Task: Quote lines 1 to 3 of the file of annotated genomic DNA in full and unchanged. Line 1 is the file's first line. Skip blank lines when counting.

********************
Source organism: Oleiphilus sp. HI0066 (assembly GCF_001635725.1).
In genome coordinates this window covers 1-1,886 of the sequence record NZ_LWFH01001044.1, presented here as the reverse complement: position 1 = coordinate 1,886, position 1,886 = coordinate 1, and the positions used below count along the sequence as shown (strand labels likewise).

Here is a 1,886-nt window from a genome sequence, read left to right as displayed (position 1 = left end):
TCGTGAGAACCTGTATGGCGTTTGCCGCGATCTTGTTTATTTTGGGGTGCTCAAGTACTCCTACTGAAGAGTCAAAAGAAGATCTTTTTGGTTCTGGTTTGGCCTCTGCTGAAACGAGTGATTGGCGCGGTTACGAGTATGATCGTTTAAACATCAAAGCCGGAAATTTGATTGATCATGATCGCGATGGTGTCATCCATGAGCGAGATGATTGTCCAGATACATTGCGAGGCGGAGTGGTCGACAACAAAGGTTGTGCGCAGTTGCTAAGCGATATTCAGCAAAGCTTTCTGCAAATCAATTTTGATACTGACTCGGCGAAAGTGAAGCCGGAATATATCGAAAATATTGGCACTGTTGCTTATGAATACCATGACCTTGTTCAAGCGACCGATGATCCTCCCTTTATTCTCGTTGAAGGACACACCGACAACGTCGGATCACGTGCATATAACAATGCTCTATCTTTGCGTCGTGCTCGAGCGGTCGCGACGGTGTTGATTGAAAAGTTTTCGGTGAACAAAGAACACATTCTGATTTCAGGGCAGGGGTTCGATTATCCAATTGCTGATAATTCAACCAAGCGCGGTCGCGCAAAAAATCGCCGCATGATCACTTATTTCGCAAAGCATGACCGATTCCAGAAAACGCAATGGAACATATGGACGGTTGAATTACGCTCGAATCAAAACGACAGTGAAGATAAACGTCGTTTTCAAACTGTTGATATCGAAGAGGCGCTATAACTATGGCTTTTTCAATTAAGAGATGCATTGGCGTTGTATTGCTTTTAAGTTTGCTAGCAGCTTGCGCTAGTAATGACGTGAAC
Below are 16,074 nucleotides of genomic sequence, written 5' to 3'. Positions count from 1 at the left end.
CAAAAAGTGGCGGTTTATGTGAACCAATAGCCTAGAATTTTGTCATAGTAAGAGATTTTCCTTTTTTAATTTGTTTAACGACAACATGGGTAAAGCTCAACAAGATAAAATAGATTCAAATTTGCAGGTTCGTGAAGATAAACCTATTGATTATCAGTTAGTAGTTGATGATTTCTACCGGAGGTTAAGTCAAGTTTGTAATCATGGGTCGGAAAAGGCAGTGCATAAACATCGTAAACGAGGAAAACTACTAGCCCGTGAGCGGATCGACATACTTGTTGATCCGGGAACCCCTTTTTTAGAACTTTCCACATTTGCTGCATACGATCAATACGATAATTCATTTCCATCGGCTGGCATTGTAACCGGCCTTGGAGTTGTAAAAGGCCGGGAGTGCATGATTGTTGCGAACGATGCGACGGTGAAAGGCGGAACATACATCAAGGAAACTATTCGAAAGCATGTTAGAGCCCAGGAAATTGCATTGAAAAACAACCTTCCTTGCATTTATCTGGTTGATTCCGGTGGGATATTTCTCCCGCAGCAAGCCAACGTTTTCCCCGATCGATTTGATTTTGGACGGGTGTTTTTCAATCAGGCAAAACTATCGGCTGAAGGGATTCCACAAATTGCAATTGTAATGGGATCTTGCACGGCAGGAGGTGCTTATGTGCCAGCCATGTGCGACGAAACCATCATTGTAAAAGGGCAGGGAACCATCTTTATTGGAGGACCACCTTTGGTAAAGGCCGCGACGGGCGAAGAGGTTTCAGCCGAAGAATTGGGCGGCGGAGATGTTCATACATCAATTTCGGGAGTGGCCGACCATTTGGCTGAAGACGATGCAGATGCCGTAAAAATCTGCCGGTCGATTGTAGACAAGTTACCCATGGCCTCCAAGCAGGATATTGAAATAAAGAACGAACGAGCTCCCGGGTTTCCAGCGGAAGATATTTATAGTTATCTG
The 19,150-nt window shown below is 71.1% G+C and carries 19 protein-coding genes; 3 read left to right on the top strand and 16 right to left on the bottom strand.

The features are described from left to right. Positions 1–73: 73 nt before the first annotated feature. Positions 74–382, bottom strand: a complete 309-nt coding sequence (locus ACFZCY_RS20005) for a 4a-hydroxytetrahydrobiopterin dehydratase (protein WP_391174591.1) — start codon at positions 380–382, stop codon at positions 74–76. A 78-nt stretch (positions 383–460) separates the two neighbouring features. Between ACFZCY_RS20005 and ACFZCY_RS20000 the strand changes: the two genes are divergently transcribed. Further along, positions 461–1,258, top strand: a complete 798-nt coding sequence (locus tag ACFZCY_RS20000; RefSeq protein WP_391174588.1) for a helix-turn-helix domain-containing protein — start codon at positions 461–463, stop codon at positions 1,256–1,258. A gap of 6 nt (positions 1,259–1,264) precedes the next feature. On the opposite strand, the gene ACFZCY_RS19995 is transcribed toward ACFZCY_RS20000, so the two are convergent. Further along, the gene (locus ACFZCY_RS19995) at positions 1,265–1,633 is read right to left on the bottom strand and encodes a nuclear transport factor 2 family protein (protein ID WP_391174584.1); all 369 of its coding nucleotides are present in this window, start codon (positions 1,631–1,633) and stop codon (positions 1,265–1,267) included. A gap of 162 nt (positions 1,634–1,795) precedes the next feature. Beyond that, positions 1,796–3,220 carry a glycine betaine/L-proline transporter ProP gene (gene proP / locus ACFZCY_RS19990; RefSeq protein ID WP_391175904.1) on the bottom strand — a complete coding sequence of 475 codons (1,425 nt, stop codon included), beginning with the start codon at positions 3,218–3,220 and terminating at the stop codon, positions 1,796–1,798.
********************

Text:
Source organism: Oleiphilus sp. HI0066 (assembly GCF_001635725.1).
In genome coordinates this window covers 1-1,886 of the sequence record NZ_LWFH01001044.1, presented here as the reverse complement: position 1 = coordinate 1,886, position 1,886 = coordinate 1, and the positions used below count along the sequence as shown (strand labels likewise).

Here is a 1,886-nt window from a genome sequence, read left to right as displayed (position 1 = left end):